Eric Ambos
Eric Lee
Erik Hotaling
Evan Coffey
Hanadi Adel Salamah
Joanna Gordon
Katya Hafich
Michael Hannigan
Nicholas VanderKolk
Olivia Cecil
Victoria Danner
Date Added:
10/13/2017
A Tasty Experiment
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Educational Use
Rating

Students conduct an experiment to determine whether or not the sense of smell is important to being able to recognize foods by taste. They do this by attempting to identify several different foods that have similar textures. For some of the attempts, students hold their noses and close their eyes, while for others they only close their eyes. After they have conducted the experiment, they create bar graphs showing the number of correct and incorrect identifications for the two different experimental conditions tested.

Subject:
Technology and Engineering
Nutrition Education
Material Type:
Activity/Lab
Provider:
TeachEngineering
Provider Set:
TeachEngineering NGSS Aligned Resources
Author:
Engineering K-PhD Program,
Mary R. Hebrank (project and lesson/activity consultant)
Date Added:
10/14/2015
Wet Pennies
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Educational Use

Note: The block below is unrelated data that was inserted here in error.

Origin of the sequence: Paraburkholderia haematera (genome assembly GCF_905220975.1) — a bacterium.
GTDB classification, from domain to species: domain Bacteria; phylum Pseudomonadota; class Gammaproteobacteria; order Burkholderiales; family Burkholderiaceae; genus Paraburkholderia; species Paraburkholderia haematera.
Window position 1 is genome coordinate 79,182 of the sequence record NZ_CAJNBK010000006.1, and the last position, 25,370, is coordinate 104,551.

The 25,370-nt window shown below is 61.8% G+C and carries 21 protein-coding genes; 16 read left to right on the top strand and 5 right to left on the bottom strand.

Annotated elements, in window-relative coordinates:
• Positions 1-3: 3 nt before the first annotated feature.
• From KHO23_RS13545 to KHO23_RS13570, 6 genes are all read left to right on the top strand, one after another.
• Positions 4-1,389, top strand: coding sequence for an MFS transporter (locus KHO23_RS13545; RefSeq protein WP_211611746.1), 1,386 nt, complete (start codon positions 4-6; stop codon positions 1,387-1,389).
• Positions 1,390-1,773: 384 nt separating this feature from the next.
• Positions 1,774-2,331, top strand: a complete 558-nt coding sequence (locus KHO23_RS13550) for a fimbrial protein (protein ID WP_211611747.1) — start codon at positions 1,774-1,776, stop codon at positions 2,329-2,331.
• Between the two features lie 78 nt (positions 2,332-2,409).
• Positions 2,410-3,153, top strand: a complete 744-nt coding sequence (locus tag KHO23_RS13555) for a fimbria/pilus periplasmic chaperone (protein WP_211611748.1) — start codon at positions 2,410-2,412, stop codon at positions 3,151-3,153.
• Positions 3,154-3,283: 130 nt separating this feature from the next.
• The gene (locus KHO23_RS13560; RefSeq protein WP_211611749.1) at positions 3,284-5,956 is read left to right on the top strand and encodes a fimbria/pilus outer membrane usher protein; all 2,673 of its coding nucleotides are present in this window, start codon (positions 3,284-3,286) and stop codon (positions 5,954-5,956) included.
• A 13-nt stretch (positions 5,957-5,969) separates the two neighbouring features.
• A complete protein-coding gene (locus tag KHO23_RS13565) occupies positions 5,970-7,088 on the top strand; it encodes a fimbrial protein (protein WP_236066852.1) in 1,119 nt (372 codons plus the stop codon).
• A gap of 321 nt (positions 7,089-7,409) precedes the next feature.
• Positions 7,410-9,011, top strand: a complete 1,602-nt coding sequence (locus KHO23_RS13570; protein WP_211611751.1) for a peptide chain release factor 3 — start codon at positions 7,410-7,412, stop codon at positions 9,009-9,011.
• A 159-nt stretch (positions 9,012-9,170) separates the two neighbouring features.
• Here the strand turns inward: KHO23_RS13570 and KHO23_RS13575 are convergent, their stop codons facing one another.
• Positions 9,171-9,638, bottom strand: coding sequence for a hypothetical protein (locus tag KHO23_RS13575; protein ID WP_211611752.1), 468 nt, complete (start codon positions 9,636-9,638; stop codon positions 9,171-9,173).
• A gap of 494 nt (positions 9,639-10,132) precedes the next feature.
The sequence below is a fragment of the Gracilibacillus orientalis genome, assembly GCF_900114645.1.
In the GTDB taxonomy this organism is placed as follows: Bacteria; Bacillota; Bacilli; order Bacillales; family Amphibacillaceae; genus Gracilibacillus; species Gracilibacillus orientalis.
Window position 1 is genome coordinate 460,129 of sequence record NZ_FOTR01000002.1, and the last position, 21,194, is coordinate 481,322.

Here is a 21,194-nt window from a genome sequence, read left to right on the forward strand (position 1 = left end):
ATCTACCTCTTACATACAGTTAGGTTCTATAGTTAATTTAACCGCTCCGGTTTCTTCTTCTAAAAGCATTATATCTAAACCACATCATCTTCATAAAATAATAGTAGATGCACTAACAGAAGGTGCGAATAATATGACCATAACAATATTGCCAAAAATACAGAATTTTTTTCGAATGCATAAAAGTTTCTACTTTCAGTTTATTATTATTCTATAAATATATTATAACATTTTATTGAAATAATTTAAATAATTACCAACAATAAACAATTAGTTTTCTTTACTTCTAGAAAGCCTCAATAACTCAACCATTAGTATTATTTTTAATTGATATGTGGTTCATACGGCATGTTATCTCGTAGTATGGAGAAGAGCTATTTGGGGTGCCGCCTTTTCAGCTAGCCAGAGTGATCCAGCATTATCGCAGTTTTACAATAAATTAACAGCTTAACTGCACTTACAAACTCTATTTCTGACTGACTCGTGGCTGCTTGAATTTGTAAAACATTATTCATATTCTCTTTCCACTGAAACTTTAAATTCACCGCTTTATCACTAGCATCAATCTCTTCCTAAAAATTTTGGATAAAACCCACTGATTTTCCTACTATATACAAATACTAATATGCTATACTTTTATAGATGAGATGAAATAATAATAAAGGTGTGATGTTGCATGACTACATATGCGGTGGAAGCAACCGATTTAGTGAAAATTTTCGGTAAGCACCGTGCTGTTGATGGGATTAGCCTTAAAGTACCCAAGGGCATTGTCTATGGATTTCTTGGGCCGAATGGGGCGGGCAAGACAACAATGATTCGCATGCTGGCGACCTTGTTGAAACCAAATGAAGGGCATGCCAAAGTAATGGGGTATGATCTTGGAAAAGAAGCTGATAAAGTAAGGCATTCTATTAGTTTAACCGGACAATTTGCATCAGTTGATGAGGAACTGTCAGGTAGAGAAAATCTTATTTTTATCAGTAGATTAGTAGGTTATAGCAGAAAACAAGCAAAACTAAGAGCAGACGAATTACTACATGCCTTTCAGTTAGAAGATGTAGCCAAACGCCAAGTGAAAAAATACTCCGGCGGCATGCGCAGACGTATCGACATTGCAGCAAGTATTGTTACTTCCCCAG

Rating

Students conduct a simple test to determine how many drops of each of three liquids water, rubbing alcohol, vegetable oil can be placed on a penny before spilling over. Because of their different surface tensions, more water can be piled on top of a penny than either of the other two liquids. However, the main point of the activity is for students to come up with an explanation for their observations about the different amounts of liquids a penny can hold. To do this, they create hypotheses that explain their observations, and because middle school students are not likely to have prior knowledge of the property of surface tension, their hypotheses are not likely to include this idea. Then they are asked to come up with ways to test their hypotheses, although they do not need to actually conduct these tests as part of this activity.

Subject:
Technology and Engineering
Physics
Material Type:
Activity/Lab
Provider:
TeachEngineering
Provider Set:
TeachEngineering NGSS Aligned Resources
Author:
Engineering K-PhD Program,
Mary R. Hebrank (project writer and consultant)
Date Added:
10/14/2015